That’s what we call a “Happy Harrison”

Well, suffice to say that we didn’t need to brainstorm that much because the moment we got back we hung up our soaking gear, and dozed off immediately.

Lo and behold, when we woke up, they were preparing dinner for us! YES!

The second night they cooked us up something a bit different. We had the rice of course, but then they also deep fried some tofu and boiled down some tomatoes and made this awesome sauce. They steamed some veggies that they picked right outside and fried up some noodles.

Once again, we feasted on that shit like no feast before. We piled the rice on those plates, topped it with some delicious tofu, and poured on heaps of steaming green veggies.

SUSTENANCE! Our bellies were full and our minds were happy. Nothing screams authentic like eating homemade Vietnamese food with kitchen tools that looked like they came straight out of the stone age.

bag of monosodium glutamate (MSG)

This was their ‘seasoning.’ Pure MSG.

Earlier, Taylor and I had both agreed that we were absolutely not participating in any “Chunkah” (AKA drinking the nail polish remover called “Happy Water”) that evening as we were both shot from the day’s hike and the previous night’s shenanigans. Even Moo had mentioned that she would not be having any drinks for the evening as her teeth were hurting too much.

Well, those promises lasted about 17 seconds once Mr. Moo broke out his classic, dirty ol’ 2 liter Dasani water bottle and started pouring us all shots.

“Okay, okay. Look, we’ll have one or two, but we really don’t want to feel bad tomorrow. We need to have energy for the hike back,” we reasoned with her. Mr. Moo poured another and we smiled and clinked our clay glasses together once more.

That familiar feeling started to creep over my body. That odd, fuzzy, warm, happy feeling. A smile crawled onto my face and I noticed a similar reaction amongst the group of us.

“Hey it’s not so bad! We can drink a bit more of this stuff and we’ll be alright,” I thought. I could tell Taylor was game too. And at this point, Moo had put back three of those suckers and I don’t think she could even feel her teeth anymore, so she was in.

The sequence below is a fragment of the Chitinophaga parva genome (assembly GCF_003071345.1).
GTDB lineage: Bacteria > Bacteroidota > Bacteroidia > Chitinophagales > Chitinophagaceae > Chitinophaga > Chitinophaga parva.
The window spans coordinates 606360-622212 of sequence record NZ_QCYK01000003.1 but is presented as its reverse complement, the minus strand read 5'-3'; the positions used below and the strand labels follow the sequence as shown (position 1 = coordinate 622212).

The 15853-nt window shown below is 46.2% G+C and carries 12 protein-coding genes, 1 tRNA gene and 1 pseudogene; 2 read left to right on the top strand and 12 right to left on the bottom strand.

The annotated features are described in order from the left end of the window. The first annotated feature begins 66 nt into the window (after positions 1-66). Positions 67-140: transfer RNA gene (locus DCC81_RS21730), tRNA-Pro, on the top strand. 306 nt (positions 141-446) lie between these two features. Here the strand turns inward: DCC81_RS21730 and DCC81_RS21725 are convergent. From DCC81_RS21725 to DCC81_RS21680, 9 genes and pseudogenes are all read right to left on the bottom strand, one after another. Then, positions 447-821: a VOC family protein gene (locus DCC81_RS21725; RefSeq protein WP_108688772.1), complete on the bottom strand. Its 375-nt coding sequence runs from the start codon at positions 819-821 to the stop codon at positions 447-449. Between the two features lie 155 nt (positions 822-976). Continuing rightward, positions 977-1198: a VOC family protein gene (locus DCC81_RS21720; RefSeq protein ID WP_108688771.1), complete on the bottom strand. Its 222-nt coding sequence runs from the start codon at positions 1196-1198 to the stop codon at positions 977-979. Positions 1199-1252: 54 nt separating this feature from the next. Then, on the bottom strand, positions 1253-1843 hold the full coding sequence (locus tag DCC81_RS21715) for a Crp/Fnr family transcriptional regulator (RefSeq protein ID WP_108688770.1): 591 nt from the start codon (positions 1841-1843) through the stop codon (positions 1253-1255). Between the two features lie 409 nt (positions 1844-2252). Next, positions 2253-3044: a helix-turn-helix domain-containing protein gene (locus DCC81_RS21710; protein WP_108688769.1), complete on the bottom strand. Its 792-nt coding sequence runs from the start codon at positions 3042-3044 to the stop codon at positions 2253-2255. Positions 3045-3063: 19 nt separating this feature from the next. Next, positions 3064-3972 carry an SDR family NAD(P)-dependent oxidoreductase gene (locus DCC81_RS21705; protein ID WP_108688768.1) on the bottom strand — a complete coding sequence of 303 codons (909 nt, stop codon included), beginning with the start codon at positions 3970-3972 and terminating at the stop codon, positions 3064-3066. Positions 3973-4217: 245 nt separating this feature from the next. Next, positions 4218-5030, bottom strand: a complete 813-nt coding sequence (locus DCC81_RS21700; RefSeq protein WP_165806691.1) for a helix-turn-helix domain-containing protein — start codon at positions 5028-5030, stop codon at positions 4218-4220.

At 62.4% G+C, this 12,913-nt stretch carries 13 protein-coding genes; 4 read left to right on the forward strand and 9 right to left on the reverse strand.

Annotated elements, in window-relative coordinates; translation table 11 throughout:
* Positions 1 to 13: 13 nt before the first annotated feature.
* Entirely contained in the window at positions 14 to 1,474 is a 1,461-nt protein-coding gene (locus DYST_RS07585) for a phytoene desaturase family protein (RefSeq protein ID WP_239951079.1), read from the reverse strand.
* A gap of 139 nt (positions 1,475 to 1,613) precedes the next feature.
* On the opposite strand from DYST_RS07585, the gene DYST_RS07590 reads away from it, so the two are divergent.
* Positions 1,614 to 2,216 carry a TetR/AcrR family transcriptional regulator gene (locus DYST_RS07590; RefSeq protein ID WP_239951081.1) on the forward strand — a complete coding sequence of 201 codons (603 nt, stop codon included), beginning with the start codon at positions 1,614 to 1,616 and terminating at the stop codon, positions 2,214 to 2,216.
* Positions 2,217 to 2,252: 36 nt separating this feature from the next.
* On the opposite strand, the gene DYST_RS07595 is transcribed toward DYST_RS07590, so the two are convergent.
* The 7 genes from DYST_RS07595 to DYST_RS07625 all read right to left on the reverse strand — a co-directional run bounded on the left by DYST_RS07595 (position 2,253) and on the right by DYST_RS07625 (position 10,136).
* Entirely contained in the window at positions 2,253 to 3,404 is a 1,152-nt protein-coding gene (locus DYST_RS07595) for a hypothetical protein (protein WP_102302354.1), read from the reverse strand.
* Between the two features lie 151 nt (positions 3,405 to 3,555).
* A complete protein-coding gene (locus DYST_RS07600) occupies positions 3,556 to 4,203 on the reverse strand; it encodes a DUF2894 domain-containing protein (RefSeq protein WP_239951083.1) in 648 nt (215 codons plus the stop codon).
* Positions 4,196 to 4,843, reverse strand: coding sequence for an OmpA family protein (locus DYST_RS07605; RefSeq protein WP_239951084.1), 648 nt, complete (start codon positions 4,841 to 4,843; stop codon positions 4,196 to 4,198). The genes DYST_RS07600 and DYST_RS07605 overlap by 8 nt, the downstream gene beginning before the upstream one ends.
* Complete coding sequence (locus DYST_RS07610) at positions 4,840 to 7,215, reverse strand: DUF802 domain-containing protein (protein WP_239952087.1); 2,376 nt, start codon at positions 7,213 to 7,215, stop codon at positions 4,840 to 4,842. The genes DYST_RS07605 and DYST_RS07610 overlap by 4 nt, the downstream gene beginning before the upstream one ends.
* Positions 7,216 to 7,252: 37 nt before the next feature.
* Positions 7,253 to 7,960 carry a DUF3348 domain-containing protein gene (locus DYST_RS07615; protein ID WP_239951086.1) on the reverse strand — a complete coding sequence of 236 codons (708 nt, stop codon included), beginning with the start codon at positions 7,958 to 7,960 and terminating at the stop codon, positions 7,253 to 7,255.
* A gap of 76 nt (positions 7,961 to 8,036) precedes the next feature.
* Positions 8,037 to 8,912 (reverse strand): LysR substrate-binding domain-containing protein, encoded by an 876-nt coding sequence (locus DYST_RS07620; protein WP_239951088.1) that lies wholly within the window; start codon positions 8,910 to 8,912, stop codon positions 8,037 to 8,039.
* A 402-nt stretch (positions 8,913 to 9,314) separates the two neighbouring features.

Well, guess what? We finished that damn bottle of happy poison, or whatever you call it, and had ourselves some funny conversation.

Eventually, Moo asked us to write in her coveted journal and we were honored. It was kind of a funny situation just based on the fact that she cannot read English. Therefore, you’re really writing to future travelers who will soon be asked to do the same. We wrote some entertaining stuff for our future readers and mentioned how grateful and hospitable Moo had been for our homestay.

homestay in sapa vietnam

Clearly after several shots of “Happy Water.”

The night grew late as Taylor and I talked around the fire about life goals, tattoos, and everything in between. It was moments like these where I really began to appreciate the absence of technology and the meaning behind “being present.”

Watching this family work together and live this slower pace of life made me realize how often we seek out constant stimulation. It was a very humbling experience and really made me think about how you can live a fulfilling life without being constantly entertained.  If we all took a day or two and forgot our phones at home and turned off the T.V. we could learn a bit more about our behavior and appreciate some of the nuances in our lives that are often missed out on.